Cultivation Depending on location, outdoor growers may need to force their cannabis plants to flower. Forcing cannabis plants to flower is particularly useful to growers outside the warm-temperate zones. In the warm-temperate zones, forcing is rarely necessary, as the natural seasonal light cycles are optimal for cannabis growth.
Depending on location, outdoor growers may need to force their cannabis plants to flower. Forcing cannabis plants to flower is particularly useful to growers outside the warm-temperate zones. In the warm-temperate zones, forcing is rarely necessary, as the natural seasonal light cycles are optimal for cannabis growth.
Why do extreme-climate growers force-flower cannabis?
Growers in the extreme northerly and southerly regions of the planet (such as Alaska, Scandinavia, southern Chile and Argentina) may force their plants to begin flowering early. Allowing plants in these areas to naturally commence flowering (when day length decreases to around twelve hours) will not give them enough time to complete flowering by the time the winter cold sets in and plants die off.
Growers in the equatorial zones may also force their plants to flower, in order to make them complete their life cycle more rapidly. In some cases, this can allow for multiple crops to be harvested in one year, rather than just one. Equatorial cannabis varieties will naturally go through a long period of vegetative growth before flowering, and can reach giant proportions. Thus, forcing flowering can not only speed up the harvest, but can also ensure plants remain smaller and easier to conceal.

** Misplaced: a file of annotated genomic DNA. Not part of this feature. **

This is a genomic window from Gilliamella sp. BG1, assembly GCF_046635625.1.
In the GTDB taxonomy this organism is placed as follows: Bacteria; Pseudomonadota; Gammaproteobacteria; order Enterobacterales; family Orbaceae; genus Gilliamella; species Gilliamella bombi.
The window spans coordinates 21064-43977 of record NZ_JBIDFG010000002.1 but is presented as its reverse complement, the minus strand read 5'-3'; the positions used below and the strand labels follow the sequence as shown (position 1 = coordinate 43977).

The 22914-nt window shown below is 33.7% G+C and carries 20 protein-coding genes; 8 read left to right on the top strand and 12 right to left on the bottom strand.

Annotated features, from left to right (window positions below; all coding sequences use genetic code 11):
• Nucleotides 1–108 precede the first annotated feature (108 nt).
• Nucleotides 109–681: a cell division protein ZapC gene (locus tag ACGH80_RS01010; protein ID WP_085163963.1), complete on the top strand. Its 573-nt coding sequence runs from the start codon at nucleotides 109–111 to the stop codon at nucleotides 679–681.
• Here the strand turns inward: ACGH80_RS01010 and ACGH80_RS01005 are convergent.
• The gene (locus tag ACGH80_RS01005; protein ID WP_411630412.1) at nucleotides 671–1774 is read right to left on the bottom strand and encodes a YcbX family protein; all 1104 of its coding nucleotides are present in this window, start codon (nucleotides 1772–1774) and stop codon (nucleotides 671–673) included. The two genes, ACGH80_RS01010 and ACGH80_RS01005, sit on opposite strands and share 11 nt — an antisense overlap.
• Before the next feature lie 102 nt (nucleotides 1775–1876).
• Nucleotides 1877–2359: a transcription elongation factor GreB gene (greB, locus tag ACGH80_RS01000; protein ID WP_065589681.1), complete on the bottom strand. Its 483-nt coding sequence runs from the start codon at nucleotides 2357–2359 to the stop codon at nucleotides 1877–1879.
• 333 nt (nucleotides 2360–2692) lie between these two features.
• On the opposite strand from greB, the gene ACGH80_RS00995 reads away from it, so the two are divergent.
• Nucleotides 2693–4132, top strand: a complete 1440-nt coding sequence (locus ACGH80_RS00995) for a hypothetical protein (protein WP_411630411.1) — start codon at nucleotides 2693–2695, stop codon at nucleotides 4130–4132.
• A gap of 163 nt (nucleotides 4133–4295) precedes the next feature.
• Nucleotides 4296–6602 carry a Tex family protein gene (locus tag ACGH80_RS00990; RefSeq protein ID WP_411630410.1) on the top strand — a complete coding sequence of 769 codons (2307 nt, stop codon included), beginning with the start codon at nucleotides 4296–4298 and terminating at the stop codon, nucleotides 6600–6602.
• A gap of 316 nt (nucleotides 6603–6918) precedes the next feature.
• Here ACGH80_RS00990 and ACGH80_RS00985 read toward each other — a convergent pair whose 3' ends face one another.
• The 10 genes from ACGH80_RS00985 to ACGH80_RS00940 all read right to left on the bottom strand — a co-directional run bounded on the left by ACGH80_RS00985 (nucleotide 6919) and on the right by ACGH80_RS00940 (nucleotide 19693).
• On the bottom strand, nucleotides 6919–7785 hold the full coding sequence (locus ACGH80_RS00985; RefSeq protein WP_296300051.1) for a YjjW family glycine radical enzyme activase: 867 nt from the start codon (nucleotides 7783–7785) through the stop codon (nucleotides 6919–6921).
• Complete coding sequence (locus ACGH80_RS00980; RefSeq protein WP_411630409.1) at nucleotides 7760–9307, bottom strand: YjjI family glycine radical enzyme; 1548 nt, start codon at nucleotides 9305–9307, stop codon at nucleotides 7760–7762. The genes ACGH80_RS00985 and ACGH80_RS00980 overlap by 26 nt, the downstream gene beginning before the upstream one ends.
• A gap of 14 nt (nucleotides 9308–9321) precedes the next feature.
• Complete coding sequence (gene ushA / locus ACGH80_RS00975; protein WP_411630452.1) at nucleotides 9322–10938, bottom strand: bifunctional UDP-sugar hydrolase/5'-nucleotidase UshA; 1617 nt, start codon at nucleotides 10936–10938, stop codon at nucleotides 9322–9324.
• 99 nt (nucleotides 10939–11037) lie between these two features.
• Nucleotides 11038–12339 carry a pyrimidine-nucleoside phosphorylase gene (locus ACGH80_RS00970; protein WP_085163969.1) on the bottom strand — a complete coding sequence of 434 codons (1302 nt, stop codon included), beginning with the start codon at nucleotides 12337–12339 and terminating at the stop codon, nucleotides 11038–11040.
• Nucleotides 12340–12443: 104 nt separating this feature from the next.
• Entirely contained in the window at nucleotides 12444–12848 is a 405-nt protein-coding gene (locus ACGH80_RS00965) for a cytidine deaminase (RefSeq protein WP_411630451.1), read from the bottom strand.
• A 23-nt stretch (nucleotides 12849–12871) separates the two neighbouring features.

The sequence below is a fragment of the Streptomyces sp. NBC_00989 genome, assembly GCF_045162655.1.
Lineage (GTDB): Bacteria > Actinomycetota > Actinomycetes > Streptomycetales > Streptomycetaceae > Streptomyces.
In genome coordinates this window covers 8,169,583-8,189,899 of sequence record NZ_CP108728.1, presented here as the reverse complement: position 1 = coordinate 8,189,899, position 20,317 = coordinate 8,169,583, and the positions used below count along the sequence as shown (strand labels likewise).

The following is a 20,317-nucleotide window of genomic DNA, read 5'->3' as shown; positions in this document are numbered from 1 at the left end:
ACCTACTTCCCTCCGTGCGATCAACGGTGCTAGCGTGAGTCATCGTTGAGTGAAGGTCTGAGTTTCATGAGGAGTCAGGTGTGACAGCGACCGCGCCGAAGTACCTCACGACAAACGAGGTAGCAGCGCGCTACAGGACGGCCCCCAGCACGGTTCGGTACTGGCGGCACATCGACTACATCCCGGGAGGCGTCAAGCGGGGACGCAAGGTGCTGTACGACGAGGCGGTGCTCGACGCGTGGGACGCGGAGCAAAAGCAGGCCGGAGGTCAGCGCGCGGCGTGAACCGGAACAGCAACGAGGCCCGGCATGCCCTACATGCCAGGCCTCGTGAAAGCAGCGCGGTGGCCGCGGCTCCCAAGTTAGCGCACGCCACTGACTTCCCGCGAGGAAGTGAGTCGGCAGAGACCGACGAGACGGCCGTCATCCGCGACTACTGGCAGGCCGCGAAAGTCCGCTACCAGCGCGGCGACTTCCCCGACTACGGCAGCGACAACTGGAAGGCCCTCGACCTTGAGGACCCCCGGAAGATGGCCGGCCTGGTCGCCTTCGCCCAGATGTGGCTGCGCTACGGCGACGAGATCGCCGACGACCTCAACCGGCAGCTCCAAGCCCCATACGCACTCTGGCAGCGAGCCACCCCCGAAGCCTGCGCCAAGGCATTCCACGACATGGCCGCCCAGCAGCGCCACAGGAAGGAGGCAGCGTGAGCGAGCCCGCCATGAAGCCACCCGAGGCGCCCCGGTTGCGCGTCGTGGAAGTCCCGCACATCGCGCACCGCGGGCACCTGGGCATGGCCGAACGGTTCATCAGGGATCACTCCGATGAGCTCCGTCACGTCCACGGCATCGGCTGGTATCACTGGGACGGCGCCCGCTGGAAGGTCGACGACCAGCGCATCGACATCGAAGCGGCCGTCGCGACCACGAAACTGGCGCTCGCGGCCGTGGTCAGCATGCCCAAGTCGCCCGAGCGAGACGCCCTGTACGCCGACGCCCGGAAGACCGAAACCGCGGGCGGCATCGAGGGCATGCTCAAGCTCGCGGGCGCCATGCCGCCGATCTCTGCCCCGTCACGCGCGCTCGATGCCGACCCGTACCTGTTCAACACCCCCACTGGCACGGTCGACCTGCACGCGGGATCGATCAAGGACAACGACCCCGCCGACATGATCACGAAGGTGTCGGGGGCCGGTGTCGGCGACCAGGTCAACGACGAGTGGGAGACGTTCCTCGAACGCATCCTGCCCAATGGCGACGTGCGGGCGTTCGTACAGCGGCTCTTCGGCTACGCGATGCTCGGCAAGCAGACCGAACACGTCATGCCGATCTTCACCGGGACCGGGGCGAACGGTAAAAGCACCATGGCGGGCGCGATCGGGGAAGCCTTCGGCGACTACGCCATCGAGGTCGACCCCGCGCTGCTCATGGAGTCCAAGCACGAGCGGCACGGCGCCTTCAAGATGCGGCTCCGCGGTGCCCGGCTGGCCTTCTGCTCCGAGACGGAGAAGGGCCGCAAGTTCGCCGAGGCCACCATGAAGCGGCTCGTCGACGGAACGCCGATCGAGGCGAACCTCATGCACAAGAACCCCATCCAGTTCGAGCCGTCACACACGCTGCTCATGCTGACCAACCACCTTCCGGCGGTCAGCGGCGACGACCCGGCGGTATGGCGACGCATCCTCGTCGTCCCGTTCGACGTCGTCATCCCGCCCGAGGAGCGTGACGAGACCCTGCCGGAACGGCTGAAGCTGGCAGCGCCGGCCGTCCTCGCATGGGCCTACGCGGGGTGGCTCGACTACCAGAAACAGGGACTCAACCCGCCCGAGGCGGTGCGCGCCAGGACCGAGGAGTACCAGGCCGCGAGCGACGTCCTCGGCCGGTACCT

Why do temperate-zone growers force-flower cannabis?
In the temperate zones, forcing plants to flower early is generally unnecessary. However, it may be highly advantageous for growers closer to the tropics—in the warmest reaches of the temperate zones, temperatures and growing season may allow for two or even three harvests per year. This is the case in many parts of the Southern USA, as well as in some Mediterranean regions and parts of Central Asia.
Growers in the colder reaches of the temperate zones may be advised to force flowering a little early, as often the growing season in such regions falls two or three weeks short of being ideal. Much of northern Europe, including the UK and the Netherlands, falls into this zone.
Urban growers may also need to force flowering to commence if there is a lack of total darkness during the night-time hours. People growing on balconies on well-lit streets are particularly prone to light pollution in the night-time hours.
How can outdoor cannabis plants be forced to flower?
To force outdoor cannabis plants to flower, they need to be given at least twelve hours of total darkness per day. This is usually achieved by “capping” plants with lightproof material of some kind—Commando cloth or even simple cardboard boxes are common choices. The plants are “capped” at the same time every evening, and “uncapped” at the same time each morning.